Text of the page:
Meet Kate Boylan, Director of Archives and Digital Initiatives at Wheaton College

Kate Boylan, the Director of Archives and Digital Initiatives at Wheaton College, describes her job as having “all the irons in all of the fires.”  Among her many duties she oversees digital preservation, manages the Wheaton College Digital Repository, teaches instructional sessions, helps students and faculty incorporate digital initiatives into their scholarship, handles reference requests, hires and oversees staff and student workers, and engages in outreach and advocacy work.  She works and collaborates with Mark Armstrong, her tireless and fearless colleague and College Archivist/Records Manager, as well as Thomas San Filippo, intrepid Systems and Educational Librarian.  Boylan recently spoke with me about her path towards archives and digital initiatives and the different forms of outreach and advocacy she is involved with at Wheaton College.

Boylan attended Wheaton College as an undergraduate, majoring in English and film with a minor in music.  As a senior, like many college seniors, she did not know what she wanted to do following graduation.  However, thanks to childhood visits to the Museum of the Moving Image in New York, she did know that she was interested in film preservation projects.  Following internships at the John F. Kennedy Presidential Library as an audiovisual reference intern and an audiovisual digitization intern, she decided to attend Simmons College to earn her Masters in Library Science.  Subsequent positions at the Massachusetts Department of Recreation and Conservation Archives, the Simmons College Archives, a private school in Boston, and the non-profit organization Facing History and Ourselves gave her plenty of experience working at the intersection of libraries, archives, education, and digital resources.

In 2016, Boylan returned to her alma mater as a Digital Initiatives Librarian, working with faculty members to support their digital scholarship projects.  Digital initiatives and the Wheaton College Archives soon merged, and Boylan became the Director of Archives and Digital Initiatives.  As director, she is responsible for leading the important work of outreach and advocacy for the Archives.  Boylan focuses this work around forming relationships with the three main stakeholders of the Archives: the faculty, the students, and the administration.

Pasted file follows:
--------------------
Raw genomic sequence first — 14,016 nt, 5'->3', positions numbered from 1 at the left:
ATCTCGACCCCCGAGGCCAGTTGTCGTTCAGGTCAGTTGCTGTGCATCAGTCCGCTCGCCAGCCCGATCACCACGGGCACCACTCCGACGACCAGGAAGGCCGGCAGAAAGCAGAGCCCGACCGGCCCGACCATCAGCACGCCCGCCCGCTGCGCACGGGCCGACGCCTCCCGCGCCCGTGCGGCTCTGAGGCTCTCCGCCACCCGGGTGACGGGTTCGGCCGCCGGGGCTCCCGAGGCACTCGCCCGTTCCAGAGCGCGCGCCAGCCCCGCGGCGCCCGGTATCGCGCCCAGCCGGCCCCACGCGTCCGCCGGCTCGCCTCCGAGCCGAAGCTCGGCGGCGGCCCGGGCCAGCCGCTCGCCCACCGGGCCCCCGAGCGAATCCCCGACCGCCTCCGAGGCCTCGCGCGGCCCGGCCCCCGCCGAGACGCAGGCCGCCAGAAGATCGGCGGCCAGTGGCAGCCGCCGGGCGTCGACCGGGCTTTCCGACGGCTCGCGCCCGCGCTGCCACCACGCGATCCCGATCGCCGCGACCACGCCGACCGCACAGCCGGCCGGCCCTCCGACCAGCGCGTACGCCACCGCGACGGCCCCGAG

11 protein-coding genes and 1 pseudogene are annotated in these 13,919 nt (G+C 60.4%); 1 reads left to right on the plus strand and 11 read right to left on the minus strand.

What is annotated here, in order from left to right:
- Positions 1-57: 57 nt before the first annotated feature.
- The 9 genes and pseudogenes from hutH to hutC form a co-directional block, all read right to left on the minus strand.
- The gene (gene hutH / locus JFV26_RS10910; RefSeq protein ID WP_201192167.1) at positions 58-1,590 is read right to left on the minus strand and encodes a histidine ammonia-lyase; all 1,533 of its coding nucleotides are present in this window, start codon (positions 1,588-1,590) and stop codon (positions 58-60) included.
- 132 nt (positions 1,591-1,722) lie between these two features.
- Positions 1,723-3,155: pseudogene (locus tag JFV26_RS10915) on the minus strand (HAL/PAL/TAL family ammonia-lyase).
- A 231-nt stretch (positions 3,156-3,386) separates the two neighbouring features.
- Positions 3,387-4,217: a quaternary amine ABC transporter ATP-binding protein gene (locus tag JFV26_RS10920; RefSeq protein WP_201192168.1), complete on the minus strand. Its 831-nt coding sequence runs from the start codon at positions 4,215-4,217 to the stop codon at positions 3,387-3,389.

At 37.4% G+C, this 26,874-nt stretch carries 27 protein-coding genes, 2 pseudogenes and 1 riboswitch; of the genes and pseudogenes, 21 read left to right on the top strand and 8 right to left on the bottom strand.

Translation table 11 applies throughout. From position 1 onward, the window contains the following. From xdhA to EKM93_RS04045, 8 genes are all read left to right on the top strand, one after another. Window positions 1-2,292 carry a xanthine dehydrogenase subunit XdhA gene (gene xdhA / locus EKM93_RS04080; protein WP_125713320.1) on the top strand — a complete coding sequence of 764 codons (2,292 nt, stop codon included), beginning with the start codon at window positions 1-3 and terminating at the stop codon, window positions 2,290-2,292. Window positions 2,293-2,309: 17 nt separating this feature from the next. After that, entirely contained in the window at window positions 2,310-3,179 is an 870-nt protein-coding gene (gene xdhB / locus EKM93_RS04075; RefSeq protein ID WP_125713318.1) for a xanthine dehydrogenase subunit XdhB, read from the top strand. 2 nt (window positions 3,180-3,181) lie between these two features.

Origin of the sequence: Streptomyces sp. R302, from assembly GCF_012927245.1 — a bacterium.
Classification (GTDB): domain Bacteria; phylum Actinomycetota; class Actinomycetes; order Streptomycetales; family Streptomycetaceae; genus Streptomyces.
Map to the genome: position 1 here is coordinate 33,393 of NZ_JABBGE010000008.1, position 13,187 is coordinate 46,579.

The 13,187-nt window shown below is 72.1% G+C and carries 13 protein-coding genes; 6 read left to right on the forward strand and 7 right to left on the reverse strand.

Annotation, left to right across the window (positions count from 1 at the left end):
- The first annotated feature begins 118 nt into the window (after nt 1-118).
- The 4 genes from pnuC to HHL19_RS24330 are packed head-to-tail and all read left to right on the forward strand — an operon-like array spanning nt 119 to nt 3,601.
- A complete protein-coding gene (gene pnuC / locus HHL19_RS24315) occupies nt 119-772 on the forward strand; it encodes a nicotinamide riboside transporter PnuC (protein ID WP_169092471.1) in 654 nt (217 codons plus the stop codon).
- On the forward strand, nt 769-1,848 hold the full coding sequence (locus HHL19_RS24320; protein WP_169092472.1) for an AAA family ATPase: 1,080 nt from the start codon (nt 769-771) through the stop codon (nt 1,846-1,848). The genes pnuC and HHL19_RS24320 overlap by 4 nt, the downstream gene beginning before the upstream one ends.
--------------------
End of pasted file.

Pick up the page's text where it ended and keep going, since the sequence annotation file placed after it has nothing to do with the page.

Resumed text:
Thanks to Wheaton College’s small size, Boylan is able to have one-on-one conversations with many of the faculty members to learn about their teaching and their research.  These conversations are instrumental in developing relationships with the faculty.  They help Boylan determine the needs and interests of faculty members, think creatively about how her department’s resources can help them succeed, and increase campus awareness of the physical and digital resources of the Archives.  She says that once a faculty member visits the Archives or starts to use a digital initiative, they begin to incorporate it into their work and to recommend it to their colleagues.

Her work building relationships with faculty members also helps Boylan connect with students.  When there is faculty buy-in to the archives, they tend to bring students into the archives.  In the last year, Boylan has worked with approximately thirty different classes, including instructional sessions about cultural heritage and primary sources, a First Year Seminar about Wheaton’s history, humanities classes, and STEM classes.  Boylan also points to student workers as an opportunity for outreach.  When they are interested in their work, they tend to tell their friends about it, and, in Boylan’s words, “moss grows fast on a rolling stone when it comes to students” and word of mouth.  Thanks to this kind of outreach, Boylan estimates that 26% of the student body engaged with the Archives last year.

Of course, Boylan’s outreach is about more than the number of people who come through the door.  It is about truly engaging those people with interesting, meaningful, and relevant projects and resources.  The digital initiatives element of Boylan’s work is a huge asset in this.  For example, a computer science class recently used the collections to develop a program that can help determine the authorship of literary works.  Currently, Boylan is working with the administration and the faculty to use technology to actively steward and document the College record as Wheaton redevelops its curriculum and works to build more inclusive STEM classrooms.  Additionally, the Archives recently received a grant to work with faculty and students to develop a workflow for creating, sharing, managing, and preserving their digital work.  These and other collaborations stand out as examples of how digital initiatives can help cultural heritage professionals connect with users in innovative new ways.

All of this outreach work means that Boylan has a strong foundation of support to lean on when advocating for the Archives.  However, no matter how strong a foundation someone has, advocacy work never rests.  Boylan is currently preparing to give a presentation about the Archives to the President’s commission in April.  Boylan is looking forward to this “huge opportunity” to show how integrated the Archives is in the college community and how “incredibly energized” everyone is to keep taking the Archives and digital initiatives to the next level.